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The history of the Christian Church could be written as a history of the struggle to maintain purity of belief and practice in the face of pressure to conform to culture.  Many of the divisions within the Christian family tree are the result of disagreement about purity: see Acts 15, the Donatist Controversy, the Radical Reformers (aka Anabaptists), and the Holiness movement, just to name a few.  The root of the struggle is a desire to adhere to Paul’s instruction in Romans 12:2: “do not be conformed to this world, but be transformed by the renewing of your minds.”  When disagreement arises about how much conformity is too much, divisions happen.   

This desire for purity – purity of doctrine, of lifestyle, of allegiance – is a good thing, although it can be pursued in harmful ways.  But the call to Christlikeness is complicated by the simple fact that Christians who live in the United States are residents of a secular, pluralist society with a government that was intentionally designed to force compromise.  A call to uncompromising faith does not fit easily with a social system that requires compromise.  When the Christian desire for purity collides with the demands of being a good citizen or resident of a secular pluralist society, serious conflicts are inevitable.  Navigating these conflicts with integrity requires Christians to seek clarity over purity.

The Demands of Clarity and Purity

Clarity demands that we differentiate what is and what is not compatible with Christian teaching. Purity, in contrast, demands that we reject everything if a part is incompatible, or accept everything if part is compatible. Clarity lives with dynamic tension. Purity lives with static rigidity. When Christians apply our desire for purity to American political and social movements, which have different foundations and different aims, we adopt or reject such movements wholesale, instead of discerning what is and what is not consistent with seeking the Kingdom of God. 

Purity demands a binary. Pure/Impure. True/False. Right/Wrong. All/Nothing.  Truth without any mixture of error.  For some Christians this leads to isolationism (e.g. Amish communities) or separatism (e.g. some Mennonite communities).  But for many Christians this leads to baptizing that which is incompatible with the Word of God for the sake of affirming what is compatible; or, conversely, condemning what is compatible with the Word of God for the sake of rejecting what is incompatible. 

Purity or Clarity in Partisan Politics

This conflict is most evident when it comes to partisan politics.  Christians who identify with the Republican party often do so on the basis of the party’s position on abortion.  Christians who identify with the Democratic party often do so on the basis of the party’s position on social justice.  Both see their party identification as informed by and rooted in their Christian faith.  But the desire for purity demands an all-or-nothing allegiance.  It offends Christian sensibilities to align with only part or to compromise some values for the sake of others.  So instead of seeking clarity by differentiating what we do and do not affirm about the party’s positions, we seek purity by adopting political positions that are inconsistent with Christian teaching.  The entire party platform is deemed compatible with the Word of God, and the opposing party’s platform is deemed completely incompatible.  In order to maintain purity, we Christianize the entire platform, use Scripture to defend it, question the faith of those who align differently, and in so doing we distort our vision of the Kingdom of God to the point of unrecognizability.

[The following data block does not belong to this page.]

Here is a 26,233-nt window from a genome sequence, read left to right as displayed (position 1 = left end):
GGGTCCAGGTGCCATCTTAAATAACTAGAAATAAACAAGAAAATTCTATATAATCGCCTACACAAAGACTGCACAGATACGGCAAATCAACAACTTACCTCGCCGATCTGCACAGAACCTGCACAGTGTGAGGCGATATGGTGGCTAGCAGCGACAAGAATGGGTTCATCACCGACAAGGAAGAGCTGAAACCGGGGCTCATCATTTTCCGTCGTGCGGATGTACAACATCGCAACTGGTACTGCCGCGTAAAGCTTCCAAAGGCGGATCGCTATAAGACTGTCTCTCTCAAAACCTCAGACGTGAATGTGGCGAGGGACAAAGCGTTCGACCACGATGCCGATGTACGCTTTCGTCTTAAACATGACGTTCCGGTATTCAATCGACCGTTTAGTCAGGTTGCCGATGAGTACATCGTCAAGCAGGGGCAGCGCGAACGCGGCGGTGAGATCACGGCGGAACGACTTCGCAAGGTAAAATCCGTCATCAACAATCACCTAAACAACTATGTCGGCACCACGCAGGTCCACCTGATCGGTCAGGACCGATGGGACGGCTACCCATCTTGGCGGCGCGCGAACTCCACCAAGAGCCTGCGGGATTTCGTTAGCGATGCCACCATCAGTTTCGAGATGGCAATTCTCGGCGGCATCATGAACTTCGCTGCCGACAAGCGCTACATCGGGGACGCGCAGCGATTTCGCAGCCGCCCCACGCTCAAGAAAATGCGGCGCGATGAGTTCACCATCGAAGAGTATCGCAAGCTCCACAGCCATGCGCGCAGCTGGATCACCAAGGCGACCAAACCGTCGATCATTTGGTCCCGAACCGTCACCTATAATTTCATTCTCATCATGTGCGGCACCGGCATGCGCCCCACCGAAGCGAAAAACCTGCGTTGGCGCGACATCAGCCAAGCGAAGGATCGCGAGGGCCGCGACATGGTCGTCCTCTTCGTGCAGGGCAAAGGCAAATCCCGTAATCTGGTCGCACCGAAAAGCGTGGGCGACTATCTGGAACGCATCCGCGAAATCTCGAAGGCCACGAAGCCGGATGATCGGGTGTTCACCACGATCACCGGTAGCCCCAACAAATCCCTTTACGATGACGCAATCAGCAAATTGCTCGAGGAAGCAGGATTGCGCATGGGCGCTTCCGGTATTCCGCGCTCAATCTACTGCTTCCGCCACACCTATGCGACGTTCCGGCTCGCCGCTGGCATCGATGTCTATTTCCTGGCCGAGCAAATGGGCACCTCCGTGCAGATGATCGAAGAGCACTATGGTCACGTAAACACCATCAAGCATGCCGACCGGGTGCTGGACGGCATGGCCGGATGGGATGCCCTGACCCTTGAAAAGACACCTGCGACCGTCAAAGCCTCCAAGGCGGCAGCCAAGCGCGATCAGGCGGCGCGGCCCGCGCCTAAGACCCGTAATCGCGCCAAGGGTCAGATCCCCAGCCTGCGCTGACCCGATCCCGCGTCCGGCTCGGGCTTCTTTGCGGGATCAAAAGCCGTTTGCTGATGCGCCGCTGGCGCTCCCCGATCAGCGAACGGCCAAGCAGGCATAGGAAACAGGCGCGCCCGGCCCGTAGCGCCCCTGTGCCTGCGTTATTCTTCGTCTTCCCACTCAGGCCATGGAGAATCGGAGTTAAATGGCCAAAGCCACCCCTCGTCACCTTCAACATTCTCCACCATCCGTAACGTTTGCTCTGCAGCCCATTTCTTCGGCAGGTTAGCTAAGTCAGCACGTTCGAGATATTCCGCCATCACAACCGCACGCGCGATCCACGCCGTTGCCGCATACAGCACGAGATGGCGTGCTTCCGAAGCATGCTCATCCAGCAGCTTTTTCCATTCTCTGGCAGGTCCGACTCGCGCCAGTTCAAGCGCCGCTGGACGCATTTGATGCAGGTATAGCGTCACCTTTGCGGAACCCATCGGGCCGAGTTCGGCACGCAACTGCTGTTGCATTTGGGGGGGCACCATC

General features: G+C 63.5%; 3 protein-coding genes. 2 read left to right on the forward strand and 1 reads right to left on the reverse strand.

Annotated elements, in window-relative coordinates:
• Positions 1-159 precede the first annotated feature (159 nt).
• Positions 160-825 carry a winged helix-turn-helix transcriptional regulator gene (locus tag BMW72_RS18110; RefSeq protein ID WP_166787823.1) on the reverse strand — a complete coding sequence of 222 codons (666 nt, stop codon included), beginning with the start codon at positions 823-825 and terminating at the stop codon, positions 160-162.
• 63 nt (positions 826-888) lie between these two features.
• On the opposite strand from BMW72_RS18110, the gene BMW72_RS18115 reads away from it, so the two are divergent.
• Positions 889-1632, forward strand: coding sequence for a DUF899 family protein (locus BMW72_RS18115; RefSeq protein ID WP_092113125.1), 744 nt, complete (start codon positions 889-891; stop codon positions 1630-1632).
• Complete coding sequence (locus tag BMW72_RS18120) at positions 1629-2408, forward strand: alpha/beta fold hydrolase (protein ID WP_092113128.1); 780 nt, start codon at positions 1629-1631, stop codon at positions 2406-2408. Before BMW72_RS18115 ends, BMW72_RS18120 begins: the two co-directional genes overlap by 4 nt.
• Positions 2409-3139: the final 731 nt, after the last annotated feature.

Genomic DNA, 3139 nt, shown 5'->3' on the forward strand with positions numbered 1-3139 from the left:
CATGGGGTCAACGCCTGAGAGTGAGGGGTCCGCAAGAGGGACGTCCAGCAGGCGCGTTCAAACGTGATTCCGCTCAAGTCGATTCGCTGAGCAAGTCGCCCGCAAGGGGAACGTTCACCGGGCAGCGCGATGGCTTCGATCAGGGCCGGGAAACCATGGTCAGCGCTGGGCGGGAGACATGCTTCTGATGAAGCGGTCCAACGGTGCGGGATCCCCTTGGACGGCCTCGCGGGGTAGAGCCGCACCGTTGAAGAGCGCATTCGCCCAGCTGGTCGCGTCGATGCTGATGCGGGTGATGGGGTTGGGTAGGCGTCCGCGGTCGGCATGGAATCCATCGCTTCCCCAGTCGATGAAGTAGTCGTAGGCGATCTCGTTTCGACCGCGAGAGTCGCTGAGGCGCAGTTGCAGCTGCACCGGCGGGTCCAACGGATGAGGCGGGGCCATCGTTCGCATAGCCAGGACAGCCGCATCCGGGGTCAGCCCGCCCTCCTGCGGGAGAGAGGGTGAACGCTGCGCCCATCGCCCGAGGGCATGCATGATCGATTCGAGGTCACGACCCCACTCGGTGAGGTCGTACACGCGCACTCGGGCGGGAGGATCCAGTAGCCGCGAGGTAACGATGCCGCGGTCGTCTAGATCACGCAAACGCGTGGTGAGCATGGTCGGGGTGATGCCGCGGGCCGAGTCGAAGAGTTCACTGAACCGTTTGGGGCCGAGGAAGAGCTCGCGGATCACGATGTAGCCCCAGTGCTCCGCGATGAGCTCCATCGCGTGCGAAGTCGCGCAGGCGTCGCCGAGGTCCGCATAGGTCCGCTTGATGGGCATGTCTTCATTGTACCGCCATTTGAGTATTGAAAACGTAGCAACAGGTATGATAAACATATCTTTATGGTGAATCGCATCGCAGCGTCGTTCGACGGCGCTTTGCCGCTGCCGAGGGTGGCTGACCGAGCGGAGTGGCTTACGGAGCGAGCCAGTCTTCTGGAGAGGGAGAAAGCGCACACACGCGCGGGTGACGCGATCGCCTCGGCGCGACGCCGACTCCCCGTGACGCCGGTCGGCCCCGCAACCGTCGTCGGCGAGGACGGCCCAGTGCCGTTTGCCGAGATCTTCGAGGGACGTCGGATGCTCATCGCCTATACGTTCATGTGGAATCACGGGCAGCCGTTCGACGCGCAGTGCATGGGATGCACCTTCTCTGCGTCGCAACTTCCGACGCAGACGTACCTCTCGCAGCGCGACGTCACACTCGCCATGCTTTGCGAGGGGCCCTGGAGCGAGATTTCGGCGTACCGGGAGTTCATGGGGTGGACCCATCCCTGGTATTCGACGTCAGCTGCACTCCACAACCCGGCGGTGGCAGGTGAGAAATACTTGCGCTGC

Seek first the Kingdom of God.  Desire a pure and single-minded pursuit of Christlikeness. For the sake of pursuing Christ alone, Christians should seek clarity as we live in the world without being conformed to it.  Clarity enables us to live in a secular pluralist society without succumbing to its deficiencies or excesses.  Clarity requires us to navigate complexity with discernment and humility.  It is more difficult than purity, because it requires us to think.  Clarity might lead us to change our minds or our affiliations or our priorities.  A Christian who is seeking clarity is able to criticize and reject some elements of party platforms while affirming others.  A Christian who is clear about the nature of the Kingdom of God is able to partner with non-Christian organizations and movements where their aims converge while articulating the limits of the partnership. A Christian who is seeking clarity welcomes disagreement among Christians as an opportunity to see Truth still more clearly.  A Christian who is seeking clarity always feels a bit out of place in the world and is deeply uncomfortable with elements of all political parties, even if he chooses to be very active in party politics.

Clarity is difficult. It requires thought and study.  It is uncomfortable.  Christians are never promised ease or comfort. 

Our minds are renewed, not anesthetized. 

The world needs Christians who are pure in our pursuit of the Kingdom of God and clear in our engagement with the world.

A forthcoming series of posts will explore how this framework can be applied to the 2020 election.  A previous post examined one way this framework applies to the Black Lives Matter movement.